Tag Archives: Freud

Lost in translation: the Eastern ego versus the Western ego


When we use the word “ego” in the West, we automatically think of the quality of a boorish person who muscles his/her way around without much regard to others. We also attribute the ego as having a size like “he has a HUGE ego.” Some even value this quality in people and want to have a large and “healthy” ego. This is only one definition of the word.

While studying the Yoga Sutras of Patanjali, it becomes evident that the ancient writer’s definition of the ego is very different than the one we use in the West. To clear up the definitions of this word, I will give both the definitions used in psychology and in the Yoga Sutras of Patanjali.

Sigmund Freud, who is the father of psychoanalysis, used the term das ich which is translated to “ego” to describe the mind’s attempt to balance the superego and the id.

According to Freud, the “superego” is our moral blueprint that says “thou shall and thou shan’t.” When you say to yourself, “I would like that diamond, but it would be illegal to steal it,” that is an example of your superego guiding your behavior.

The “id” is the impulse that wants you to have the diamond no matter what the consequences. From this definition, it would be incorrect to label the obnoxious person as having a big ego, but rather an “unchecked id.”

The “ego” is the mind’s ability to meet the demands of the id, while adhering to the superego’s integrity. A healthy egoic resolution to the diamond scenario would be to purchase it on a payment plan, or justify not buying it because it is outside one’s budget.

freud ego

Patanjali’s definition of “ego” is very different than that of Freud. In Sanskrit, ego is translated from the word ahamkara which roughly translates to “the I maker.” This “ego” definition refers to one’s sense of self. For example “I am Hispanic, I am male, I have a Ph.D in Astrophysics.” It is how we identify ourselves to make sense to others. It is part of the three aspects of the citta (mind-stuffs) which are manas (mind) and buddhi (intelligence) in addition to ahamkara.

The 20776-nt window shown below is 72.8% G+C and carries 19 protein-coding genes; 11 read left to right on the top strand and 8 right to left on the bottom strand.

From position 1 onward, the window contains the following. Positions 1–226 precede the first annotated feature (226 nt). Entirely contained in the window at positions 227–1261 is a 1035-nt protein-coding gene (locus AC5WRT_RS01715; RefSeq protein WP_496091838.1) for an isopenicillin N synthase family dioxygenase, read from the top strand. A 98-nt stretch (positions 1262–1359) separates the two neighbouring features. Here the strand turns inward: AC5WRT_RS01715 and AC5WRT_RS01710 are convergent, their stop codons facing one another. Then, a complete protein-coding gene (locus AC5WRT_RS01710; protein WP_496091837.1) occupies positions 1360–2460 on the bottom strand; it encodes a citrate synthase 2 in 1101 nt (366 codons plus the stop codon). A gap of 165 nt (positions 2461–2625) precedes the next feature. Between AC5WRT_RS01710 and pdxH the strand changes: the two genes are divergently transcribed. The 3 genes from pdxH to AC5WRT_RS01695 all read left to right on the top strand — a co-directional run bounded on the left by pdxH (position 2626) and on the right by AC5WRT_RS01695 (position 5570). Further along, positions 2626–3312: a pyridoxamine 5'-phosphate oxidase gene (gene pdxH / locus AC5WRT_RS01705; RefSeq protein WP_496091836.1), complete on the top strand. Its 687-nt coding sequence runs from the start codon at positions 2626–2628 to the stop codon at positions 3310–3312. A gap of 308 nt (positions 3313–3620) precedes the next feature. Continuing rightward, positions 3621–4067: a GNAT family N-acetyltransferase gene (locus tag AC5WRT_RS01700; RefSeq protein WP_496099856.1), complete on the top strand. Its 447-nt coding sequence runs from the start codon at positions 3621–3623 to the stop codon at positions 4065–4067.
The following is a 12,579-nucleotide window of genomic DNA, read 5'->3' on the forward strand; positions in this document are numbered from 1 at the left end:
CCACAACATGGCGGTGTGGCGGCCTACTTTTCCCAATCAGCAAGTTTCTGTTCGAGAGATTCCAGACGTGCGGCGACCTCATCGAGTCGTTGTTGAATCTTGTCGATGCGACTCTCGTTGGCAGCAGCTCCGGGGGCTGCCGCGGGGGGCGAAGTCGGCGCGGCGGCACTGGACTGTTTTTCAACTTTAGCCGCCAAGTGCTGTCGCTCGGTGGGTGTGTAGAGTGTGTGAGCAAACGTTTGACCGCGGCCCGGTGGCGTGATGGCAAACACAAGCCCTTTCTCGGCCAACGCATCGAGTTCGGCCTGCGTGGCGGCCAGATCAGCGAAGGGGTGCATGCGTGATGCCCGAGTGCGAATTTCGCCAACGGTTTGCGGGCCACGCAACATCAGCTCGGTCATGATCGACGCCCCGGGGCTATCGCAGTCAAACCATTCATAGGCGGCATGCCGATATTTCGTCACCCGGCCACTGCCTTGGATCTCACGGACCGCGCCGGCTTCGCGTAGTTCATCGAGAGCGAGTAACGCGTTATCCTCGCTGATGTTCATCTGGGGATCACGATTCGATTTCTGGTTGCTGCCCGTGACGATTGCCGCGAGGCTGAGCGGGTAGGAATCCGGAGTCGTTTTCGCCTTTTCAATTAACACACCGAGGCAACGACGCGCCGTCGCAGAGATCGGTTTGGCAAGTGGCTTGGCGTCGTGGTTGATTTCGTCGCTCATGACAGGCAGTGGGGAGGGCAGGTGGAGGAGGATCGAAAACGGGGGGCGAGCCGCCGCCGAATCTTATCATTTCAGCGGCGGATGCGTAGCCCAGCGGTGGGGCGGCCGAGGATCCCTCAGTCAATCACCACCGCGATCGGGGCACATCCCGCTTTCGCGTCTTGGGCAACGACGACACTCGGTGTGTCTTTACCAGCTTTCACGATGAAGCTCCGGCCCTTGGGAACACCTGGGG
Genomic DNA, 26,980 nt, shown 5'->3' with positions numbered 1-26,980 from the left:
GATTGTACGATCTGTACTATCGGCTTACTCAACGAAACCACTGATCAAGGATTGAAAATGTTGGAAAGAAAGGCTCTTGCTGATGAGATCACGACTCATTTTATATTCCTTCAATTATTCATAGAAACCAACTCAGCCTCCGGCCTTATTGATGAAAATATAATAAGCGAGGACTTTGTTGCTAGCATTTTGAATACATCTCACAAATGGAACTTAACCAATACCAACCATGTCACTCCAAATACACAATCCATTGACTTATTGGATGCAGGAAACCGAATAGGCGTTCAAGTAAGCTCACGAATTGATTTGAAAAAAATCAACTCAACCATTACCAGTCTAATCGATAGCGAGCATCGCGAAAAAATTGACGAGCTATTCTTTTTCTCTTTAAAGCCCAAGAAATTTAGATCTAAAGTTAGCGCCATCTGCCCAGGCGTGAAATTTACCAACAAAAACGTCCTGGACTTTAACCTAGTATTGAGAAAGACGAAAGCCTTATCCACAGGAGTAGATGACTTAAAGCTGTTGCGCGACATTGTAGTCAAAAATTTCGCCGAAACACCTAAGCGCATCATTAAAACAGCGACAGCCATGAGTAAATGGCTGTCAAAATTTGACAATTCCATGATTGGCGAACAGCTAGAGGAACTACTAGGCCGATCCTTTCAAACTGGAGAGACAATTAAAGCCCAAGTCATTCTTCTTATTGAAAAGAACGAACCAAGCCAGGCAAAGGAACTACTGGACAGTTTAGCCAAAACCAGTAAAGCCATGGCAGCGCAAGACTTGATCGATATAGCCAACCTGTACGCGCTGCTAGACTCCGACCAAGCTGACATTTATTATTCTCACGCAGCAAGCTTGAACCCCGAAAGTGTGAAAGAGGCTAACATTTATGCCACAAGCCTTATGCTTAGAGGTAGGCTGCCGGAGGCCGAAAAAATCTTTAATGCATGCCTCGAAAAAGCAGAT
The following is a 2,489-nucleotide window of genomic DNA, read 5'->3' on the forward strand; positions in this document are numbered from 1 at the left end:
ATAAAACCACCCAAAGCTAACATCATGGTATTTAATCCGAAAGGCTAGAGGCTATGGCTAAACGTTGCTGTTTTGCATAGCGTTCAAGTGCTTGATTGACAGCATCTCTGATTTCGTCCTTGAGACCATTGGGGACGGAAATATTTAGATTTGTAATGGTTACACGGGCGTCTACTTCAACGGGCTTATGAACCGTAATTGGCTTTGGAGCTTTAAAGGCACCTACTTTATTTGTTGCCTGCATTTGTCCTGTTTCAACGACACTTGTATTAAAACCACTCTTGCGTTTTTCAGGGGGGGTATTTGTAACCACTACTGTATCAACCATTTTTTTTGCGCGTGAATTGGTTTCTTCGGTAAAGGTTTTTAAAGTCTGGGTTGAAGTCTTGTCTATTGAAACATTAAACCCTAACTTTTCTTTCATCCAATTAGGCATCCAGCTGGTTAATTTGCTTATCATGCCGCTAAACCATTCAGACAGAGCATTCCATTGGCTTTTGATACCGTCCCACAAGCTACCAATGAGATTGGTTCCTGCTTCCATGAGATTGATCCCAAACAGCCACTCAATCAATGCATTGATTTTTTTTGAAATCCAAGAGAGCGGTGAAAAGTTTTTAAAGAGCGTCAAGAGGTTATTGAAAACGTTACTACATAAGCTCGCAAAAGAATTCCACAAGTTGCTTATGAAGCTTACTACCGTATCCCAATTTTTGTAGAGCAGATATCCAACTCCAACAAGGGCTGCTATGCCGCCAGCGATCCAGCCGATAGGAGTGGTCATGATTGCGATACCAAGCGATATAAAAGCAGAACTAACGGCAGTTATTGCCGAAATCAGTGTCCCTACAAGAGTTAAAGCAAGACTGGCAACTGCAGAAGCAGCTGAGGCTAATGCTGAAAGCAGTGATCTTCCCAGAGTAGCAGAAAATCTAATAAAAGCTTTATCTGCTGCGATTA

The wrinkle in the plot is that this ahamkara or “I maker” confuses us into strongly identifying ourselves into something we are not. It is listed as a vrtti in Pantajali’s text which means it is something that modifies our mind into thinking it is something that is not part of our true essence. Our “ego” in the Eastern terminology likes to attach itself to things. We want to have good fame and good fortune and have people recognize us for those things. A good way to see your ahamkara is to feel slighted at something and then see what it is that makes you feel so important. “You can’t do that to me, I am the president of the PTA!”


Who we identify with

Through the correct practice of yoga, we learn to psychologically shave off those parts of us that our “I maker” attaches to until we are shaved down to nothing. It is a sobering thought to be nothing, but according to Patanjali, it is the point where true liberation begins. That is why yoga is an extremely non-Western practice. Most everything about the West in modern times is about ego attainment and attachment. Just watch 10 minutes of commercial television to see this clearly.